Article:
Here’s a quick rundown of nine real estate tax-related myths:
- You can’t claim the capital gains exemption if you’re not living in the house at the time of sale. For some reason, many taxpayers think you have to live in your house while it’s listed in order to claim the exclusion. Nope. The exclusion – which is up to $250,000 of the gain from your income ($500,000 for married taxpayers) is available to taxpayers who have owned and lived in their home for two of the five years prior to sale. The years don’t have to be sequential: you can live in the house in year one and in year five and still qualify. However, if you’re planning on renting your home out while you’re there, it complicates things a bit and you’ll have to pro rate the exclusion accordingly.
- You can’t claim the capital gains exclusion unless you’re over the age of 55. It used to be the rule that only taxpayers age 55 or older could claim an exclusion and even then, the exclusion was limited to a once in a lifetime $125,000 limit. The Taxpayer Relief Act of 1997 changed all of that. Now, age is just a number. And you can buy and sell as much as you want during your lifetime so long as the other criteria apply.
- You can’t claim the capital gains exclusion unless you invest the proceeds from your home into the purchase of a new house. Again, under old law, if you sold a house before May 7, 1997, you could only claim the exclusion if you used the proceeds from the sale of your home to buy another house within two years; this was sometimes referred to as the “rollover rule.” This rule no longer applies. The IRS doesn’t care what you do with the proceeds from the sale (your spouse may, however, care just a little).
- You can claim the capital gains exclusion for any number of homes. You can only claim the exclusion for one house at a time. For purposes of the capital gains exclusion, the sale must be your principal residence. That means that you can’t claim the exclusion and then claim the exclusion for a vacation house or other property that use for investment purposes. However, if you sell your primary home and move into your vacation house or investment property for two years (and otherwise meet the criteria), you can take the exclusion on a subsequent sale.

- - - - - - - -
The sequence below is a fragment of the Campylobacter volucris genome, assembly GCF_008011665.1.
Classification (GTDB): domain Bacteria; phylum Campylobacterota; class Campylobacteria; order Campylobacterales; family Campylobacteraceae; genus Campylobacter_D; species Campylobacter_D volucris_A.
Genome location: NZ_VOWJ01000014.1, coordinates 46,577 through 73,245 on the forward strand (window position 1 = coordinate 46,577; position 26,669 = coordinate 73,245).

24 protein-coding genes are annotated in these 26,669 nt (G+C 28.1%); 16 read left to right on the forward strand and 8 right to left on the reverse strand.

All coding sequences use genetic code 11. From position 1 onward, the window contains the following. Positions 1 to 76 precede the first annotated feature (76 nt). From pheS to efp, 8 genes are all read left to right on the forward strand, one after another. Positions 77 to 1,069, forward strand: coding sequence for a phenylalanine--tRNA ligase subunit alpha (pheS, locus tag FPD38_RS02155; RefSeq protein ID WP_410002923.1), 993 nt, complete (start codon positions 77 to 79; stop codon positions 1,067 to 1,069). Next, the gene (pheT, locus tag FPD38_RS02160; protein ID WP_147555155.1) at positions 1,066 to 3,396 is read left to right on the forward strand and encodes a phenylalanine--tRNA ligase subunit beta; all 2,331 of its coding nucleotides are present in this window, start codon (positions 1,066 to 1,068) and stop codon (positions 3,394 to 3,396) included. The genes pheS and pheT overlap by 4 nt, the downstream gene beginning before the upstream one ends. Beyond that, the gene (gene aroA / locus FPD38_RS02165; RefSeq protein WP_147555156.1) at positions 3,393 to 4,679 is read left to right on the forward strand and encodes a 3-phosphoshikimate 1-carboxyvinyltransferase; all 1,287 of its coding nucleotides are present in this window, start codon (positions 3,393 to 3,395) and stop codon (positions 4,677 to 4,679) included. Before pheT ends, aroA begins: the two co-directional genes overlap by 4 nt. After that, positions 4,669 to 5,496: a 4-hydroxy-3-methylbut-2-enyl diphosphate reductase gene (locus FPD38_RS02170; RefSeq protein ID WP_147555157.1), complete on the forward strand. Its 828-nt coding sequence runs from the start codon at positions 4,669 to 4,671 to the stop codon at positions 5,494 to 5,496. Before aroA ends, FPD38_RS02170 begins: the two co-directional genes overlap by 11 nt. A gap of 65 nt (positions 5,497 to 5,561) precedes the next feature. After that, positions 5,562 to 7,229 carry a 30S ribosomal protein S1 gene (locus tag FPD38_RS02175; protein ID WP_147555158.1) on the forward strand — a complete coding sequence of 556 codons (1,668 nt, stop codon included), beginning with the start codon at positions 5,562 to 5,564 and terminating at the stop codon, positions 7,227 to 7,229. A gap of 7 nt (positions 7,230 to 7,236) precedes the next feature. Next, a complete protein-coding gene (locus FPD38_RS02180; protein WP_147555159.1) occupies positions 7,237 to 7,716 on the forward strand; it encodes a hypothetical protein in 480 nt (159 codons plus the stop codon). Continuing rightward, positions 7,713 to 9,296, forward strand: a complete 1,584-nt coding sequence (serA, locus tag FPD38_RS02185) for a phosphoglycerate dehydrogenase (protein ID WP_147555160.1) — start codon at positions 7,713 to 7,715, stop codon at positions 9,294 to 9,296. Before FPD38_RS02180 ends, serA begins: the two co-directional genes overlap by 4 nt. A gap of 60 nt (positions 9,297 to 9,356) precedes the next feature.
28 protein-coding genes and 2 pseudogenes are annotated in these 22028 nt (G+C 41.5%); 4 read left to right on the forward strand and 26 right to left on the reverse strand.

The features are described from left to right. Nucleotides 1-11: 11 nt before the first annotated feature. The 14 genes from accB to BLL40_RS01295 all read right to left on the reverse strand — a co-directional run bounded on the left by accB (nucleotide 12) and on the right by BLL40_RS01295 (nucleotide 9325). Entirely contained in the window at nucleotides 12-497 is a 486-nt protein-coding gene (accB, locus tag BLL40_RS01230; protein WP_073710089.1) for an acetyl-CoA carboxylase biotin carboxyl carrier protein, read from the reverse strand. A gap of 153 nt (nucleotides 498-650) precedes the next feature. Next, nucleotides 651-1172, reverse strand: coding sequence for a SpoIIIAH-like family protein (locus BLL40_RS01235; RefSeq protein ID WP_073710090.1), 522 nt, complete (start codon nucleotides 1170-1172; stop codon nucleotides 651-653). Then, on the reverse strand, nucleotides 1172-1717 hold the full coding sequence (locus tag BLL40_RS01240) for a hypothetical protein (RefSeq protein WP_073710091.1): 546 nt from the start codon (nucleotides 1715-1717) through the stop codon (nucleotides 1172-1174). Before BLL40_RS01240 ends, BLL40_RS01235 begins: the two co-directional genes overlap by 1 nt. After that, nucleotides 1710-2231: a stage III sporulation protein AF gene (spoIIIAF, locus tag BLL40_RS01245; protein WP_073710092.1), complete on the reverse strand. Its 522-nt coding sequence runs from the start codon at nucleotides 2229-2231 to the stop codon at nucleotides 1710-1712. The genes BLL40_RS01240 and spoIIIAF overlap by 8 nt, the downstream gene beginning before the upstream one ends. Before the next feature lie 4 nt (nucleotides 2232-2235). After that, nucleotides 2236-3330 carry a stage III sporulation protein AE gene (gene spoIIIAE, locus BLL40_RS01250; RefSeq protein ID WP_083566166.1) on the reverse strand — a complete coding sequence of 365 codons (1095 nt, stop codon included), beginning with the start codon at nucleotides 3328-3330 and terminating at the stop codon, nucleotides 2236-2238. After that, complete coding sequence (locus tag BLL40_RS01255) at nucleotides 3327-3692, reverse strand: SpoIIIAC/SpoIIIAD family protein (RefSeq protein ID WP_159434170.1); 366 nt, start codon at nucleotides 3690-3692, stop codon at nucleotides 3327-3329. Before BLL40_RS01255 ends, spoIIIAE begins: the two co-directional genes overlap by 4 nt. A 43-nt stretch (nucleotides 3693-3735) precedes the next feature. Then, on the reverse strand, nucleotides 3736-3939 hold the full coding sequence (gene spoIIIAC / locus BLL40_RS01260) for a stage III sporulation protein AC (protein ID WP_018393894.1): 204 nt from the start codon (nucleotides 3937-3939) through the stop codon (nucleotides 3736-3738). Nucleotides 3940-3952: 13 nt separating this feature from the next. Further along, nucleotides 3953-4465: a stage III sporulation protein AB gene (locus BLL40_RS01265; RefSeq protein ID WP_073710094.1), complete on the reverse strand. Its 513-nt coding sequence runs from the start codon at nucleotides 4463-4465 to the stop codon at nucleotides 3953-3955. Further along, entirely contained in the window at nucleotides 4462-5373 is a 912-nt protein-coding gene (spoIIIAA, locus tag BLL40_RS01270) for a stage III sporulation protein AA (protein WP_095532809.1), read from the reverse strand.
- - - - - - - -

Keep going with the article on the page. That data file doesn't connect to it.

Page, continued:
- You’re stuck with a capital gain on the sale of a house since you can only offset the gain with a loss from another sale of a house. Notwithstanding the fact that you can’t claim a loss on the sale of your home (see #6), gains don’t have to match up in order to offset. You don’t have to offset gains from stocks with losses from stocks or gains from bonds with losses from bonds. The same idea is true with gains from the sale of real estate. With few exceptions, a gain is a gain is a gain.
- You can claim a capital loss if you lose money on the sale of your home. While it’s true that you must report and pay tax on capital gains from the sale of a personal residence, the converse is not true. You can never claim a capital loss on the sale of a personal residence – no matter how much it hurts.
- You can deduct the cost of painting and other improvements for the purpose of getting the house ready for sale. It can cost some money to get your house up to snuff before sale especially, as with mine, if your house rebels on principal to the idea of being sold. Expenses related to merely improving your personal residence are never deductible. There is a ray of sunshine, however: in most cases, significant repairs to your home increase your basis for purposes of calculating a gain or a loss at sale, but your run of the mill home repair expenses – even if significant – are not deductible.
- “Obamacare” imposes a 3.8% additional tax on the sale of all real estate. Under the new health care law, a Medicare tax of 3.8% will be imposed on investment/unearned income for high income taxpayers. High income taxpayers means those individual taxpayers reporting income over $200,000 and married taxpayers filing jointly reporting income over $250,000. Investment income includes, for this purpose, gain from the sale of your home. But wait: the $250,000 exclusion (or $500,000 for married taxpayers) still applies for purposes of the Medicare tax no matter what your income level. If your income is below the threshold, the Medicare tax does not apply. If your income is above the threshold but your gain is under the exclusion, the Medicare tax does not apply. If your income is above the threshold and the gain from the sale of your home is more than the exclusion, the Medicare tax does apply but only on the portion of the gain that’s more than the exclusion amount.
- Moving expenses are always deductible. Gosh, this would be awesome if it were true – only it’s not. You can only deduct moving expenses which are work-related and even then, there are strict rules about qualifying expenses. Moving expenses when you move for personal reasons – even if they’re really, really good personal reasons – are never deductible.
Original source found here.